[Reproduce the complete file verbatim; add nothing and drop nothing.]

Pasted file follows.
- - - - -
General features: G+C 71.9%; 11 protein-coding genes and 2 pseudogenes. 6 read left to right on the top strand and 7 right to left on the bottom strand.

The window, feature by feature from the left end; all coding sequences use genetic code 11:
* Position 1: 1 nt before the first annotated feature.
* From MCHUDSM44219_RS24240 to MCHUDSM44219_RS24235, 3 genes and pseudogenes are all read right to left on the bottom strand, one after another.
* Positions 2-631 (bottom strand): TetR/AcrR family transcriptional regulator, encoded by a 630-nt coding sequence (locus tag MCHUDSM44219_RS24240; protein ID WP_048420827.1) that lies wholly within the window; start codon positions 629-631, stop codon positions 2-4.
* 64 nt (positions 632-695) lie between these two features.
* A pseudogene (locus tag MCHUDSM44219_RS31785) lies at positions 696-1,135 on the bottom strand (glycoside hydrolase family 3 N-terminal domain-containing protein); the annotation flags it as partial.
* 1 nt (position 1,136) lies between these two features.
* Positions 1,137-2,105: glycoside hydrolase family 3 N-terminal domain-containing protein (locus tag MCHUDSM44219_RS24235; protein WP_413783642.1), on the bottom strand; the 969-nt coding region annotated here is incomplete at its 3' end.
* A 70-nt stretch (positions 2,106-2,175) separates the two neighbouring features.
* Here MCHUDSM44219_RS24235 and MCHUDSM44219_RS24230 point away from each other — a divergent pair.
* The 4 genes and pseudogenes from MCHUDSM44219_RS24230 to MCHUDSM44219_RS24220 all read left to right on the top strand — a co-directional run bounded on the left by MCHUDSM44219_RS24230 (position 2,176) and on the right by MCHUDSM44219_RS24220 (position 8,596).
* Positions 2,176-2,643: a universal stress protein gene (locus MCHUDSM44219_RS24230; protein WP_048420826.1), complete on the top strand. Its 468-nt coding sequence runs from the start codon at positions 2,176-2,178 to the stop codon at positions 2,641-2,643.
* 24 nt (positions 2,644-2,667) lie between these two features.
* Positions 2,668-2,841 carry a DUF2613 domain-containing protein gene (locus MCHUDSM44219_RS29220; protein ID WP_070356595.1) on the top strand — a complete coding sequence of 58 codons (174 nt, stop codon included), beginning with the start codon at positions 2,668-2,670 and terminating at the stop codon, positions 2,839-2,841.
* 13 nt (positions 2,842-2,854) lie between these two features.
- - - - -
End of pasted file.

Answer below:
General features: G+C 71.9%; 11 protein-coding genes and 2 pseudogenes. 6 read left to right on the top strand and 7 right to left on the bottom strand.

The window, feature by feature from the left end; all coding sequences use genetic code 11:
* Position 1: 1 nt before the first annotated feature.
* From MCHUDSM44219_RS24240 to MCHUDSM44219_RS24235, 3 genes and pseudogenes are all read right to left on the bottom strand, one after another.
* Positions 2-631 (bottom strand): TetR/AcrR family transcriptional regulator, encoded by a 630-nt coding sequence (locus tag MCHUDSM44219_RS24240; protein ID WP_048420827.1) that lies wholly within the window; start codon positions 629-631, stop codon positions 2-4.
* 64 nt (positions 632-695) lie between these two features.
* A pseudogene (locus tag MCHUDSM44219_RS31785) lies at positions 696-1,135 on the bottom strand (glycoside hydrolase family 3 N-terminal domain-containing protein); the annotation flags it as partial.
* 1 nt (position 1,136) lies between these two features.
* Positions 1,137-2,105: glycoside hydrolase family 3 N-terminal domain-containing protein (locus tag MCHUDSM44219_RS24235; protein WP_413783642.1), on the bottom strand; the 969-nt coding region annotated here is incomplete at its 3' end.
* A 70-nt stretch (positions 2,106-2,175) separates the two neighbouring features.
* Here MCHUDSM44219_RS24235 and MCHUDSM44219_RS24230 point away from each other — a divergent pair.
* The 4 genes and pseudogenes from MCHUDSM44219_RS24230 to MCHUDSM44219_RS24220 all read left to right on the top strand — a co-directional run bounded on the left by MCHUDSM44219_RS24230 (position 2,176) and on the right by MCHUDSM44219_RS24220 (position 8,596).
* Positions 2,176-2,643: a universal stress protein gene (locus MCHUDSM44219_RS24230; protein WP_048420826.1), complete on the top strand. Its 468-nt coding sequence runs from the start codon at positions 2,176-2,178 to the stop codon at positions 2,641-2,643.
* 24 nt (positions 2,644-2,667) lie between these two features.
* Positions 2,668-2,841 carry a DUF2613 domain-containing protein gene (locus MCHUDSM44219_RS29220; protein ID WP_070356595.1) on the top strand — a complete coding sequence of 58 codons (174 nt, stop codon included), beginning with the start codon at positions 2,668-2,670 and terminating at the stop codon, positions 2,839-2,841.
* 13 nt (positions 2,842-2,854) lie between these two features.